Palin: 'I Won't Shut Up'

Though she insisted she's all for civility, Sarah Palin said Monday that she and other conservatives will not allow debate to be "stifled" by last week's tragedy in Arizona.

In her first interview since the shooting that left Rep. Gabrielle Giffords, D-Ariz., gravely wounded and the former GOP vice presidential candidate on the defensive, Palin told her Fox News colleague Sean Hannity that she will not be cowed by "lame-stream media" critics who have suggested that macho campaign rhetoric from the right may have helped set the stage for the violence.


"I'm not going to sit down and shut up," Palin said during an interview in which she quoted Scriptures and Martin Luther King and commiserated with Hannity about the criticisms that both had endured in the days after the shooting. "I did not like being called a merchant of hate by Robert F. Kennedy Jr., " Hannity interjected.

Palin said she wants to continue to use her notoriety to "empower" others, and was studiously noncommittal when it came to a 2012 bid for the White House

"I am going to continue down that path, and if that leads to being a candidate for higher office, then I will announce that at the appropriate time," she told Hannity

Palin acknowledged that a now infamous map her political action committee published used cross-hairs to target Giffords and 19 other Democratic House members for ouster. That's a change from last week when an aide argued that the icons were surveyors' marks. But Palin argued that she was merely following standard political metaphors. "For many, many years, maps in political races have been used to target certain districts," she continued. "The graphic we used was crosshairs targeting the different districts. That's not original; Democrats have been using it for years," Palin said.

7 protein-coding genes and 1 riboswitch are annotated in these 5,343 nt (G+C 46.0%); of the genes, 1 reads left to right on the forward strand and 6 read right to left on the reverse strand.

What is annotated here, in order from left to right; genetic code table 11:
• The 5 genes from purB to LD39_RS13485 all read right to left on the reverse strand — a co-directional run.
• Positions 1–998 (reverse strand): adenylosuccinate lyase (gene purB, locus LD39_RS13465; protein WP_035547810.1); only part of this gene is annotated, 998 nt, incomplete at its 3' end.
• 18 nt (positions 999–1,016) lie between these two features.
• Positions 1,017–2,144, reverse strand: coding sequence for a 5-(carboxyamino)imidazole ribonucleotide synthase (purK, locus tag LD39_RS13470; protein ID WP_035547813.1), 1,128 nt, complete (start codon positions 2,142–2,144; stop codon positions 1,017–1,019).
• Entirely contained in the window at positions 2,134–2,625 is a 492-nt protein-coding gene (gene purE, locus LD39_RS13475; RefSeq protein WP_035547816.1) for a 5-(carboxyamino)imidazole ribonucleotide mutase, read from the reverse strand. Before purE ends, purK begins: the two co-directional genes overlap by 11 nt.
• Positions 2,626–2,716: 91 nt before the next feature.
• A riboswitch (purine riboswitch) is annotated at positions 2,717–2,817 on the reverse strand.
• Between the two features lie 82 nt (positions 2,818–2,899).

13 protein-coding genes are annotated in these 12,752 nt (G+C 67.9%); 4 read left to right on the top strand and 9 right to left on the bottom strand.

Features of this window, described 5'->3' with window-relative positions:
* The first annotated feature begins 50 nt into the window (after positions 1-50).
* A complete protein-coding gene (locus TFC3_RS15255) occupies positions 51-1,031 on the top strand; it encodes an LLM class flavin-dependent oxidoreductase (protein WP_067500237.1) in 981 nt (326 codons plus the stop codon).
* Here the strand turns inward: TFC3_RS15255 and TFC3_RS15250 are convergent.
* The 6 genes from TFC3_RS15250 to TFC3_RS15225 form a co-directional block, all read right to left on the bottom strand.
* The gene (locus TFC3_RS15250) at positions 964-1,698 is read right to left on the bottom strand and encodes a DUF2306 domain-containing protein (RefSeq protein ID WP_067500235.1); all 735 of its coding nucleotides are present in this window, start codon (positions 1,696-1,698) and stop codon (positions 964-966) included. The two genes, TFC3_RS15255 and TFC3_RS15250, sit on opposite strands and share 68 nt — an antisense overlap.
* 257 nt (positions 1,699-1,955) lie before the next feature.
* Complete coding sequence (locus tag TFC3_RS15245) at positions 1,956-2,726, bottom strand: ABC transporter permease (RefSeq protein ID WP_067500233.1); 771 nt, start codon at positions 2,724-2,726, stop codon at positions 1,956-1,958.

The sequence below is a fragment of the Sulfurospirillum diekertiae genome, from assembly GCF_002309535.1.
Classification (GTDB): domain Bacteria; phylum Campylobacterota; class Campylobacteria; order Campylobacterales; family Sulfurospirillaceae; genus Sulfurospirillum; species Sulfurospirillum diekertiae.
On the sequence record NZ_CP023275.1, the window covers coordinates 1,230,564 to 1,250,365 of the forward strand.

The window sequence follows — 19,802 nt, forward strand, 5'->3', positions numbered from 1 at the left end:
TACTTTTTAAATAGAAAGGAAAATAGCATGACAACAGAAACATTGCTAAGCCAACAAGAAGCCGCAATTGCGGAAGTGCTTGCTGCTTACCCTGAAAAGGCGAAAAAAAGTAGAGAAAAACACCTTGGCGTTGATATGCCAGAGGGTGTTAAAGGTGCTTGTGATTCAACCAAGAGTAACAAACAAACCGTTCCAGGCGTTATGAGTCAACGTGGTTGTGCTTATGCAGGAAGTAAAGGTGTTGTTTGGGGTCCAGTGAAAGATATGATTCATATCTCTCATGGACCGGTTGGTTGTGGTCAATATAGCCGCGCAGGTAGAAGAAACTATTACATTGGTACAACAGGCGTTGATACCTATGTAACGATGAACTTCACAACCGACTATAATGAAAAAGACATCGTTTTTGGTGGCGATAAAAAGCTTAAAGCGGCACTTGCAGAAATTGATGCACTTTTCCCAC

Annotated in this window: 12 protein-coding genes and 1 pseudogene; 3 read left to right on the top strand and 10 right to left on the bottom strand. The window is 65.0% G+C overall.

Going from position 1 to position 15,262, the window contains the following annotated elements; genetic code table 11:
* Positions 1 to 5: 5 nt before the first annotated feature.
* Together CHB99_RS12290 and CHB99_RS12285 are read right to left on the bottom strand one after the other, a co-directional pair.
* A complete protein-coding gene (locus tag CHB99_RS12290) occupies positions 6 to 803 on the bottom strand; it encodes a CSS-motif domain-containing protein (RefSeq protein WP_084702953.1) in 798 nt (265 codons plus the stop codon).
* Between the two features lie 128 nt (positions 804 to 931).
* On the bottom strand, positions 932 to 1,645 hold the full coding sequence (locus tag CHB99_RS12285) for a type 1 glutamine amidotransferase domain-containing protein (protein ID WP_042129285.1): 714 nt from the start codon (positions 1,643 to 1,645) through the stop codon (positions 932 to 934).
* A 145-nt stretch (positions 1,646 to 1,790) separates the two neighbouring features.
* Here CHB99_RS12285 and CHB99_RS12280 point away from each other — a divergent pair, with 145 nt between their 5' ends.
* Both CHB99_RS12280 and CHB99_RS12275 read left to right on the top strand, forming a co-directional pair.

Palin, who was interviewed from her home in Wasilla, defended her use of the controversial term "blood libel," which upset some Jewish leaders because of its history as an anti-Semitic slur, as an innocent use of a term in wide circulation.

"You can spin up anything out of anybody's release," she said. "'Blood libel' obviously means 'being falsely accused of having blood on your hands,' which in this case is exactly what's going on."

She expressed concern that Democrats would use "diversions" to keep the political fights from being joined on issues such as health care and economic policy. Dissent and debate are "what makes America exceptional," Palin said, "And we won't allow that to be stifled by the tragic events that happened in Arizona."

Addressing the controversial video she posted the morning before the Arizona victims' memorial service, Palin said: "My defense wasn't self-defense; it was defending those who were falsely accused." She included in that group "talk show hosts and talk show listeners."

On Twitter, the instant analysis was mixed. Among the more supportive tweets: "SARAH PALIN'S INTERVIEW WAS AWESOME!!! REAL..AUTHENTIC...HONEST...TRUE LEADER...#45TH PRESIDENT 4 MY FUTURE!!!;" "Palin was amazing on Hannity. She is tough, sharp and courageous. Awesome job!!" Tony Lee, a writer on the conservative website HumanEvents.com, posted the highly re-tweeted: "Anyone who thinks Palin cannot win Presidency is wrong. This woman can."

But opposing tweets were quick to point out that Palin was being accommodated on her own network (she is a Fox News contributor) by an obviously friendly host.

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Lindsey Boerma is a staff reporter (politics and policy) for National Journal.

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